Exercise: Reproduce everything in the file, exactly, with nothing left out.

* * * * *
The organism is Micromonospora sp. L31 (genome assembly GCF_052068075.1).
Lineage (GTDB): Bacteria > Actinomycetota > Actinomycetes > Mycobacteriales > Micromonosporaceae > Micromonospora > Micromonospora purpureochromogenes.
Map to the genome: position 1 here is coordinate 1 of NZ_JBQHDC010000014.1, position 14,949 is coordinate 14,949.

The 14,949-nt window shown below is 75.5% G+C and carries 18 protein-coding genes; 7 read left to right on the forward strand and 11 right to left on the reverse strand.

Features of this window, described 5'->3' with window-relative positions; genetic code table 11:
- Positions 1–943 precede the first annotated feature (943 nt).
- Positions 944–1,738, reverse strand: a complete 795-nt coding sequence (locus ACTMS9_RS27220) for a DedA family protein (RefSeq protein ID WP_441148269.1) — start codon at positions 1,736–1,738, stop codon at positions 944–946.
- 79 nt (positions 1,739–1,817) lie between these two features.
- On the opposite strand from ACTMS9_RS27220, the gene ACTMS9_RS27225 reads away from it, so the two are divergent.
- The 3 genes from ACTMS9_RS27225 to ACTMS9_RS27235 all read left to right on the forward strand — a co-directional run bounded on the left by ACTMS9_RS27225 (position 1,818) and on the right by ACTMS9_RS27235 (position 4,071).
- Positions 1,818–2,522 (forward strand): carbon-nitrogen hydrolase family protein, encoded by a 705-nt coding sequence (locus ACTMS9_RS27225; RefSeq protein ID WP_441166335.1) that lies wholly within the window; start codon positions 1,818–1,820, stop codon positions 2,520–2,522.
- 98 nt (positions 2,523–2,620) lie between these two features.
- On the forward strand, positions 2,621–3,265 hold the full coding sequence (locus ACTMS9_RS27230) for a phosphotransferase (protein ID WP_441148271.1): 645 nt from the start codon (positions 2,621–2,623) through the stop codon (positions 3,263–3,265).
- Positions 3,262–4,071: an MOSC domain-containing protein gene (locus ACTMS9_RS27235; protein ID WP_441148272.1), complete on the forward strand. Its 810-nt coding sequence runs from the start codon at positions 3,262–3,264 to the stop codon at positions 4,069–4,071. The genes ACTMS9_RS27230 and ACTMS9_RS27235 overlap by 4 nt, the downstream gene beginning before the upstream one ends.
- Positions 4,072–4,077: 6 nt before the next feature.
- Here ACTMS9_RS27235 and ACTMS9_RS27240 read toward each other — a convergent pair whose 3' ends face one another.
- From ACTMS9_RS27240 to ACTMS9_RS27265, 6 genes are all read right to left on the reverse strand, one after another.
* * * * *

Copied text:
The organism is Micromonospora sp. L31 (genome assembly GCF_052068075.1).
Lineage (GTDB): Bacteria > Actinomycetota > Actinomycetes > Mycobacteriales > Micromonosporaceae > Micromonospora > Micromonospora purpureochromogenes.
Map to the genome: position 1 here is coordinate 1 of NZ_JBQHDC010000014.1, position 14,949 is coordinate 14,949.

The 14,949-nt window shown below is 75.5% G+C and carries 18 protein-coding genes; 7 read left to right on the forward strand and 11 right to left on the reverse strand.

Features of this window, described 5'->3' with window-relative positions; genetic code table 11:
- Positions 1–943 precede the first annotated feature (943 nt).
- Positions 944–1,738, reverse strand: a complete 795-nt coding sequence (locus ACTMS9_RS27220) for a DedA family protein (RefSeq protein ID WP_441148269.1) — start codon at positions 1,736–1,738, stop codon at positions 944–946.
- 79 nt (positions 1,739–1,817) lie between these two features.
- On the opposite strand from ACTMS9_RS27220, the gene ACTMS9_RS27225 reads away from it, so the two are divergent.
- The 3 genes from ACTMS9_RS27225 to ACTMS9_RS27235 all read left to right on the forward strand — a co-directional run bounded on the left by ACTMS9_RS27225 (position 1,818) and on the right by ACTMS9_RS27235 (position 4,071).
- Positions 1,818–2,522 (forward strand): carbon-nitrogen hydrolase family protein, encoded by a 705-nt coding sequence (locus ACTMS9_RS27225; RefSeq protein ID WP_441166335.1) that lies wholly within the window; start codon positions 1,818–1,820, stop codon positions 2,520–2,522.
- 98 nt (positions 2,523–2,620) lie between these two features.
- On the forward strand, positions 2,621–3,265 hold the full coding sequence (locus ACTMS9_RS27230) for a phosphotransferase (protein ID WP_441148271.1): 645 nt from the start codon (positions 2,621–2,623) through the stop codon (positions 3,263–3,265).
- Positions 3,262–4,071: an MOSC domain-containing protein gene (locus ACTMS9_RS27235; protein ID WP_441148272.1), complete on the forward strand. Its 810-nt coding sequence runs from the start codon at positions 3,262–3,264 to the stop codon at positions 4,069–4,071. The genes ACTMS9_RS27230 and ACTMS9_RS27235 overlap by 4 nt, the downstream gene beginning before the upstream one ends.
- Positions 4,072–4,077: 6 nt before the next feature.
- Here ACTMS9_RS27235 and ACTMS9_RS27240 read toward each other — a convergent pair whose 3' ends face one another.
- From ACTMS9_RS27240 to ACTMS9_RS27265, 6 genes are all read right to left on the reverse strand, one after another.